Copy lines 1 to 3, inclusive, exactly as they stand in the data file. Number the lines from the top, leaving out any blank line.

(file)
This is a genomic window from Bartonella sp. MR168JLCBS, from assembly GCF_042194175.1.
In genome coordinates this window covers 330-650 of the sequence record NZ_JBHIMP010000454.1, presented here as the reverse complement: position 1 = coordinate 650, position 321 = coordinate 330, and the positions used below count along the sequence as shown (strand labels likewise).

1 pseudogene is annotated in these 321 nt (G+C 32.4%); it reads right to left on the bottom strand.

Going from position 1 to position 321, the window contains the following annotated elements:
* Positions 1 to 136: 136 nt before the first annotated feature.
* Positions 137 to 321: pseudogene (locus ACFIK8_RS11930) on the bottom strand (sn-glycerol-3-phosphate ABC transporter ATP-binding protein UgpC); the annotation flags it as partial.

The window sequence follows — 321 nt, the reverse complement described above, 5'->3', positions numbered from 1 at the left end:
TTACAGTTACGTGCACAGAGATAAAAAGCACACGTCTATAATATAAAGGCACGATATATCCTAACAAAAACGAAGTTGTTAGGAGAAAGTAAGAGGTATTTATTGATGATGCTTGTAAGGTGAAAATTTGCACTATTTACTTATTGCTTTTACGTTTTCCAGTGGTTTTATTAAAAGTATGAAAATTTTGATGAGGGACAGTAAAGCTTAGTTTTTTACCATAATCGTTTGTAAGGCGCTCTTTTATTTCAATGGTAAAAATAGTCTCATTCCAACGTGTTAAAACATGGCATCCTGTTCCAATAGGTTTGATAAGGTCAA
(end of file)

This is a genomic window from Bartonella sp. MR168JLCBS, from assembly GCF_042194175.1.
In genome coordinates this window covers 330-650 of the sequence record NZ_JBHIMP010000454.1, presented here as the reverse complement: position 1 = coordinate 650, position 321 = coordinate 330, and the positions used below count along the sequence as shown (strand labels likewise).

1 pseudogene is annotated in these 321 nt (G+C 32.4%); it reads right to left on the bottom strand.